WikiLeaks founder Julian Assange will demand that he be allowed to leave the Ecuadorian embassy in London a free man, after a U.N. panel ruled on Friday he was detained arbitrarily there.
Assange, who enraged the United States by publishing hundreds of thousands of secret U.S. diplomatic cables, has been holed up in the embassy since 2012 to avoid a rape investigation.
Assange appealed to the U.N. panel, saying he was a political refugee whose rights had been infringed by being unable to take up asylum in Ecuador. The panel of five independent experts ruled in Assange's favor on Friday.
The former computer hacker denies allegations of a 2010 rape in Sweden, saying the charge is a ploy that would eventually take him to the United States where a criminal investigation into the activities of WikiLeaks is still open.
Britain said it had never arbitrarily detained Assange and that the Australian had voluntarily avoided arrest by jumping bail to flee to the embassy.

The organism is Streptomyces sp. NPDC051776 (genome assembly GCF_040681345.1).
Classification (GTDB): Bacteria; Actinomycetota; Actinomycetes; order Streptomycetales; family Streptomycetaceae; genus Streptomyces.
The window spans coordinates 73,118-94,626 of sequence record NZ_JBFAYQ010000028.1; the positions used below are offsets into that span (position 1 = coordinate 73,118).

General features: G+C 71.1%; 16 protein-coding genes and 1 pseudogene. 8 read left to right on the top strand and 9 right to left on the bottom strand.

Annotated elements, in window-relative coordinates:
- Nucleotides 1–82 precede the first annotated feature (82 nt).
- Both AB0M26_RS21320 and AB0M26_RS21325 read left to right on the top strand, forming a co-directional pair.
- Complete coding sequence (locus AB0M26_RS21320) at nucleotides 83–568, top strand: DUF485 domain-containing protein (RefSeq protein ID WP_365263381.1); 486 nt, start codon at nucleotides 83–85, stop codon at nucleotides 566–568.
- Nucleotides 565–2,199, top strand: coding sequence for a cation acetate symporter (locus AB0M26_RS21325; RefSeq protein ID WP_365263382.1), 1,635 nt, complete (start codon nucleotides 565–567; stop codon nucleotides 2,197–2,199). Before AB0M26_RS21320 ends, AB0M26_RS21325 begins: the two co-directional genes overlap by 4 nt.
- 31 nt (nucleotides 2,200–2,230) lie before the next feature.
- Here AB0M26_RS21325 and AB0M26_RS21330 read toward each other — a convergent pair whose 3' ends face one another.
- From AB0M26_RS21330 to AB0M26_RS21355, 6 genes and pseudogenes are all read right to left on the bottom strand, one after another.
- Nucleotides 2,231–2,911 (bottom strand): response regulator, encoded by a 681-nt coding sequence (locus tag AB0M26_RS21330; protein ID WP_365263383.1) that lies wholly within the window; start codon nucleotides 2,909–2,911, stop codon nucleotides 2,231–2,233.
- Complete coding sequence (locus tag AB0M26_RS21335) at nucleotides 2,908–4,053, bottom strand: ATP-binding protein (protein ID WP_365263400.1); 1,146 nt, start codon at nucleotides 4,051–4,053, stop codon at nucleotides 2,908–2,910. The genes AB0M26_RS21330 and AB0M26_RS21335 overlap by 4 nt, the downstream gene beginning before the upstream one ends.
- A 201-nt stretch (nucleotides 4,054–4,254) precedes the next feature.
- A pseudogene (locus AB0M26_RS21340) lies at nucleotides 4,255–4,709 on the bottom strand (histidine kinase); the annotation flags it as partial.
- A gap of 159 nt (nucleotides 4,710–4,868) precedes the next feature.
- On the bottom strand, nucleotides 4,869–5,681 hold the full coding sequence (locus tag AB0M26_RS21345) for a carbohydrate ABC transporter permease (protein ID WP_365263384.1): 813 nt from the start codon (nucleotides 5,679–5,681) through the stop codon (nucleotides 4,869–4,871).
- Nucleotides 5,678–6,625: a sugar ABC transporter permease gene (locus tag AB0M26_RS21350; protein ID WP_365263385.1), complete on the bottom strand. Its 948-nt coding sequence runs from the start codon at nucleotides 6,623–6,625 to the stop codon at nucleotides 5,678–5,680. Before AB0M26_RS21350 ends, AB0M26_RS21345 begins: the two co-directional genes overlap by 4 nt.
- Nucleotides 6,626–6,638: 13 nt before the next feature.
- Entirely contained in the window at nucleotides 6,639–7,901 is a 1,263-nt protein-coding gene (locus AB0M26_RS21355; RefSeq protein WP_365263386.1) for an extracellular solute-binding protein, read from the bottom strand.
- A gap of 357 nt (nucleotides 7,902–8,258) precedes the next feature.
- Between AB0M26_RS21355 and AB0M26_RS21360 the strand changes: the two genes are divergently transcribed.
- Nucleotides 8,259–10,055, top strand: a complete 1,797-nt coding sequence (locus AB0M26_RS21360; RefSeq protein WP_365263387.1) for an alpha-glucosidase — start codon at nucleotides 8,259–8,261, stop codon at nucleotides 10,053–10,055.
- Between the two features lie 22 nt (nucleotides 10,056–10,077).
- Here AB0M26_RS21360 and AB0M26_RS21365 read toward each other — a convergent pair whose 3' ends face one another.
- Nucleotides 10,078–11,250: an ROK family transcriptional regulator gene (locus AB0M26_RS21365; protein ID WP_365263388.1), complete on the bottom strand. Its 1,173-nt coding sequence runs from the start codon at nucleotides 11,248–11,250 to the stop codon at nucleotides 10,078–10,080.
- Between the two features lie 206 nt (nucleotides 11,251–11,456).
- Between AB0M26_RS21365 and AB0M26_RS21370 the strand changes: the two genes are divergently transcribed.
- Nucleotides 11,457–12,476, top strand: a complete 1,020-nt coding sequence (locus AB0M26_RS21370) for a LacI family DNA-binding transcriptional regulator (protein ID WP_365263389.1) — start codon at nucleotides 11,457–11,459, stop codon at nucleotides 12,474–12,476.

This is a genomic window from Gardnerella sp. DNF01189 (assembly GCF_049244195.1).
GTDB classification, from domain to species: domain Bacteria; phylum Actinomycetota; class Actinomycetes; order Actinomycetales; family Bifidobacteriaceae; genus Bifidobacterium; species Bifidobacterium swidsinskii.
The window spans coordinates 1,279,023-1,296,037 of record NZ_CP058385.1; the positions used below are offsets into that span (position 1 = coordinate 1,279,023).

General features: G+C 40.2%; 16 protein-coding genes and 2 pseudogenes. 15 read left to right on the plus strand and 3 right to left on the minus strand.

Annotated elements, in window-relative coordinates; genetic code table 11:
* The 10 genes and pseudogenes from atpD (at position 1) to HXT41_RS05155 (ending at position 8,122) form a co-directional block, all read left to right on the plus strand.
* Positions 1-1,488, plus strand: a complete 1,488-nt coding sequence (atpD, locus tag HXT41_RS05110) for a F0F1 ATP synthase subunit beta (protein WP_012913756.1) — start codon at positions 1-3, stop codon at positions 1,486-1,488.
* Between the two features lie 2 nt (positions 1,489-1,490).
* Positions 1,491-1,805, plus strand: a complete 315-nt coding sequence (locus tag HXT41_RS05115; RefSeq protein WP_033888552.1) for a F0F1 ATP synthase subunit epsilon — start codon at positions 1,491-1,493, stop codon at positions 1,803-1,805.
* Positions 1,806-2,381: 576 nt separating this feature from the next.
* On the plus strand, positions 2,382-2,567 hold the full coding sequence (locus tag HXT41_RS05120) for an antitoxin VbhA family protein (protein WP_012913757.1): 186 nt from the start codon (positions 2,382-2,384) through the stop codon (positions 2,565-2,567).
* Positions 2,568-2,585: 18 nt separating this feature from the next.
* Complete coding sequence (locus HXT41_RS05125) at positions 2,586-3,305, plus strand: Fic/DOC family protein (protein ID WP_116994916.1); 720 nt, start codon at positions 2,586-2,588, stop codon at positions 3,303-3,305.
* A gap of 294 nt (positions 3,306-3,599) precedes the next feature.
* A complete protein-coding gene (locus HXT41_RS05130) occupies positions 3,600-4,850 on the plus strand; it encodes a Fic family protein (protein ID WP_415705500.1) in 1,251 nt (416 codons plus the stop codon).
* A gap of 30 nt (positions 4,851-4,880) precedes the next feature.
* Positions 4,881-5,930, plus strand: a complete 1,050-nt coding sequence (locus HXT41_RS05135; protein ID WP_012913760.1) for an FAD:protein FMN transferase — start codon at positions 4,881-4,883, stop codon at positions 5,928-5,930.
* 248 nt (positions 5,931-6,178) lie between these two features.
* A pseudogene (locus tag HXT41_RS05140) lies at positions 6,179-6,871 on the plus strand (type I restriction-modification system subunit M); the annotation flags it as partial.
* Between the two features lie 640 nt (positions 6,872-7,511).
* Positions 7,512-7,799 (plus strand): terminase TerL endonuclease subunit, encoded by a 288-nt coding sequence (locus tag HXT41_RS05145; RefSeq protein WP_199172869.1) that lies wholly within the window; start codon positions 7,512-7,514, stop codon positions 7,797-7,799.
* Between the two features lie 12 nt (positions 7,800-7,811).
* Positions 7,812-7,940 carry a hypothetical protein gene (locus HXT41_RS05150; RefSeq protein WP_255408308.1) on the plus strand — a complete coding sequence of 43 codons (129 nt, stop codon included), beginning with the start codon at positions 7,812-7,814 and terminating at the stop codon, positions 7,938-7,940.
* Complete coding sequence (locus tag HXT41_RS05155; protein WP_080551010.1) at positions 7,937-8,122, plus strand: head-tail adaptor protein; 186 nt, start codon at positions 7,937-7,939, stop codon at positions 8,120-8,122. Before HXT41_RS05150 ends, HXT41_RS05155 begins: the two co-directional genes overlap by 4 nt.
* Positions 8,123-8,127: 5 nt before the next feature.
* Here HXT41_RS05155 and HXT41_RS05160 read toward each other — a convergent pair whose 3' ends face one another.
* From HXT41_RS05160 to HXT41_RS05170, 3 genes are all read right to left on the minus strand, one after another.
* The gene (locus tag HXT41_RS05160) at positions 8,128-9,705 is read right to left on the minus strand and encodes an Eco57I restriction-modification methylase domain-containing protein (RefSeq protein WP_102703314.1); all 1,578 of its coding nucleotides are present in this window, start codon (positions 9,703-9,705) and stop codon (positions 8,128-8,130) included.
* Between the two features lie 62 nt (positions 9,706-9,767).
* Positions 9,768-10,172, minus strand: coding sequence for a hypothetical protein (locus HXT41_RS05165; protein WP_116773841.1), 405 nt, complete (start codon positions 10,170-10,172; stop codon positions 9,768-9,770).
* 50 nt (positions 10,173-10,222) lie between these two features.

Both Sweden and Britain said they would not be bound by the panel's ruling.
But Assange, 44, said in a short statement posted on Twitter: "Should I prevail and the state parties be found to have acted unlawfully, I expect the immediate return of my passport and the termination of further attempts to arrest me."
He had said that if he lost the appeal then he would leave his cramped quarters at the embassy in the Knightsbridge area of London, though Britain said he would be arrested and extradited to Sweden as soon as he stepped outside.
The decision in his favour marks the latest twist in a tumultuous journey for Assange since he incensed Washington with his leaks that laid bare often highly critical U.S. appraisals of world leaders from Vladimir Putin to the Saudi royal family.
While the ruling - which will be published on Friday - may draw attention to Assange's fate, it is unlikely to immediately affect the current investigations against him.
The U.N. Working Group does not have the authority to order the release of a detainee, but it has considered many high-profile cases and its backing carries a moral weight that puts pressure on governments.